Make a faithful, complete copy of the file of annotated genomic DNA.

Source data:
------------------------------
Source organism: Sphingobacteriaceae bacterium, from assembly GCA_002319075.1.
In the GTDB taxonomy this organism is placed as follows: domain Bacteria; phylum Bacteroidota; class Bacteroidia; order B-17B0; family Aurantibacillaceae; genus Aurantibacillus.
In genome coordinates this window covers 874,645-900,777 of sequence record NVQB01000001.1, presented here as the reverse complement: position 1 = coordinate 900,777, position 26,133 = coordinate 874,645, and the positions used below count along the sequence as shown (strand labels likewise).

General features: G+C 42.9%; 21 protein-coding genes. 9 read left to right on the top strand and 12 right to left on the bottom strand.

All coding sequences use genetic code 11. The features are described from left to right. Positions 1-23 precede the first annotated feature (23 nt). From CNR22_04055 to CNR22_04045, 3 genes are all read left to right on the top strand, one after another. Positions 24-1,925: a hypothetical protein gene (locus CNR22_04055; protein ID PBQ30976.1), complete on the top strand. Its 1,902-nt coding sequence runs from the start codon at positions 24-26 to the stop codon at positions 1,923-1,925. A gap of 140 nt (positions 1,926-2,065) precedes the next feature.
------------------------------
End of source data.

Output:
Source organism: Sphingobacteriaceae bacterium, from assembly GCA_002319075.1.
In the GTDB taxonomy this organism is placed as follows: domain Bacteria; phylum Bacteroidota; class Bacteroidia; order B-17B0; family Aurantibacillaceae; genus Aurantibacillus.
In genome coordinates this window covers 874,645-900,777 of sequence record NVQB01000001.1, presented here as the reverse complement: position 1 = coordinate 900,777, position 26,133 = coordinate 874,645, and the positions used below count along the sequence as shown (strand labels likewise).

General features: G+C 42.9%; 21 protein-coding genes. 9 read left to right on the top strand and 12 right to left on the bottom strand.

All coding sequences use genetic code 11. The features are described from left to right. Positions 1-23 precede the first annotated feature (23 nt). From CNR22_04055 to CNR22_04045, 3 genes are all read left to right on the top strand, one after another. Positions 24-1,925: a hypothetical protein gene (locus CNR22_04055; protein ID PBQ30976.1), complete on the top strand. Its 1,902-nt coding sequence runs from the start codon at positions 24-26 to the stop codon at positions 1,923-1,925. A gap of 140 nt (positions 1,926-2,065) precedes the next feature.